List of those houses: The Alice Millard House, also known as La Miniatura, was Frank Lloyd Wright’s first textile block house. The Millard house is one of five concrete block homes constructed by Wright in Southern California — others include the Hollyhock House, the Freeman House, the John Storer House, and the Ennis House.

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    Senior Member iris lilies's Avatar
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    Quote Originally Posted by GeorgeParker View Post
    Trust me, dear lady, you do not want to know my opinion of Frank Lloyd Wright! Beginning with the fact that every house he designed included the furniture he wanted it to have in it, and after it was completed and occupied he would drop in for a visit now and then during which if there was a plant of a piece of furniture out of place, he would return it to the spot he intended it to be!

    And BTW: HIs concrete block houses were definitely not intended to be affordable.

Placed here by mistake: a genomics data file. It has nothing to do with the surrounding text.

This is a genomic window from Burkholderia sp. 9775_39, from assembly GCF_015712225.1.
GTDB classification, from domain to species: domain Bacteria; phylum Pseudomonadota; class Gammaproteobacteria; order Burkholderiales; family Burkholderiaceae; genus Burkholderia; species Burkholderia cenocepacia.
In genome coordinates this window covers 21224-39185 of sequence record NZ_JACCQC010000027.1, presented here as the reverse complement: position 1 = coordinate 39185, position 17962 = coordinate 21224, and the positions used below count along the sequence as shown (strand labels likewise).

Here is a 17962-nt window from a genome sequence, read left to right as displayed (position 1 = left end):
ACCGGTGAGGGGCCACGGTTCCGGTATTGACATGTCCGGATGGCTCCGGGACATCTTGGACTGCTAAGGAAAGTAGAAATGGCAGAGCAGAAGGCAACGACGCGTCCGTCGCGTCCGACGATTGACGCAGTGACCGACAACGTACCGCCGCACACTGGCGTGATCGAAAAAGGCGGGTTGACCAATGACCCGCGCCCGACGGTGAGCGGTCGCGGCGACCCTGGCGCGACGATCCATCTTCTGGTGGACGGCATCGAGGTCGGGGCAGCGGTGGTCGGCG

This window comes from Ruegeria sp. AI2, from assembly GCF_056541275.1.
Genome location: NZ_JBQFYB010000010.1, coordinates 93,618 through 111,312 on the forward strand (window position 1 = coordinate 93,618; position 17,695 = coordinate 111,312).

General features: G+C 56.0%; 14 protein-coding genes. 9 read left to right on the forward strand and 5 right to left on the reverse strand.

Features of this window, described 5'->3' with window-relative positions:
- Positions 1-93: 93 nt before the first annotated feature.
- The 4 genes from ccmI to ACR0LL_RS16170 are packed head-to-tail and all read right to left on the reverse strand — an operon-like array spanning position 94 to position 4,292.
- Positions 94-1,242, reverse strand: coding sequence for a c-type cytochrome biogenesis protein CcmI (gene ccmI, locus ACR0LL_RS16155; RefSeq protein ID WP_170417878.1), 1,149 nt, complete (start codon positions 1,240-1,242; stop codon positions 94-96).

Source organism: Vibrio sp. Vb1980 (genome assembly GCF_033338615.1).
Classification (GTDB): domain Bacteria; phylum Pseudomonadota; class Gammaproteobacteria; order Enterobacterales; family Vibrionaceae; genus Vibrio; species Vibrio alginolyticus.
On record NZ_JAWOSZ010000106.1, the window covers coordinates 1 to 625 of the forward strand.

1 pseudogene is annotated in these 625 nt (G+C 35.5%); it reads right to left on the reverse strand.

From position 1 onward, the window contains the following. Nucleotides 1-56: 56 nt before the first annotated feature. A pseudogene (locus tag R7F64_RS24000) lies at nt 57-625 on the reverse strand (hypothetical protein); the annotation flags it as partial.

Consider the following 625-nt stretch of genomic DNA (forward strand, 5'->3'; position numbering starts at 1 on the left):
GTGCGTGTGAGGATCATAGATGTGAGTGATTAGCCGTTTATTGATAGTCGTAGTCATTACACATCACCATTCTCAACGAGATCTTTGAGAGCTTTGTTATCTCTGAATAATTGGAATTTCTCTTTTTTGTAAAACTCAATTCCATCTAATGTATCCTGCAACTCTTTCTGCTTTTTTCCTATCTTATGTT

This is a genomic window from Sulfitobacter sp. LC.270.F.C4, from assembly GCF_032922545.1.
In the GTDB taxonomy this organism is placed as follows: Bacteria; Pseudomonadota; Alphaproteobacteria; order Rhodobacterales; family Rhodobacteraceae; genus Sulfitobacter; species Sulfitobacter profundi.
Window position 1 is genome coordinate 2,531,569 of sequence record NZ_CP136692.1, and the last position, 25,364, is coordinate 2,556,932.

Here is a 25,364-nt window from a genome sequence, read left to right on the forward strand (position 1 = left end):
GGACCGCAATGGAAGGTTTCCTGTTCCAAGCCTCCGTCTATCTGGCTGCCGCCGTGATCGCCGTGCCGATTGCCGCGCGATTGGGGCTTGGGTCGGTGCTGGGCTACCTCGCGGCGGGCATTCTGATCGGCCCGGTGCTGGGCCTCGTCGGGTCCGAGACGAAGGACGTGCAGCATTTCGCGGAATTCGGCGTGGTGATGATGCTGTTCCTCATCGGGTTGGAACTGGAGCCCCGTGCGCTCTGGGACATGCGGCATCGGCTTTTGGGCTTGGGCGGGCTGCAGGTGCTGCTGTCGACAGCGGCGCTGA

List of those houses: The Alice Millard House, also known as La Miniatura, was Frank Lloyd Wright’s first textile block house. The Millard house is one of five concrete block homes constructed by Wright in Southern California — others include the Hollyhock House, the Freeman House, the John Storer House, and the Ennis House.
    Wright’s American System- Built system houses were created in his plan for affordable houses. Yes, he was interested in, and contributed to affordable housing. At least he had affordability as a goal. Whether or not these structures were actually affordable is not my point.

    His Usonian homes were intended to be affordable, simple, houses for the middle class. Those are the block ones I am thinking of.

    I’m pretty well acquainted with a Usonian style Wright houses because I went on a house tour last summer to a .Usonian Wright house and and sat for a couple hours having drinks drinks in the living room where all original furniture still existed. Even original Upholstery was there. It all was a little shabby. Many ceiling leaks.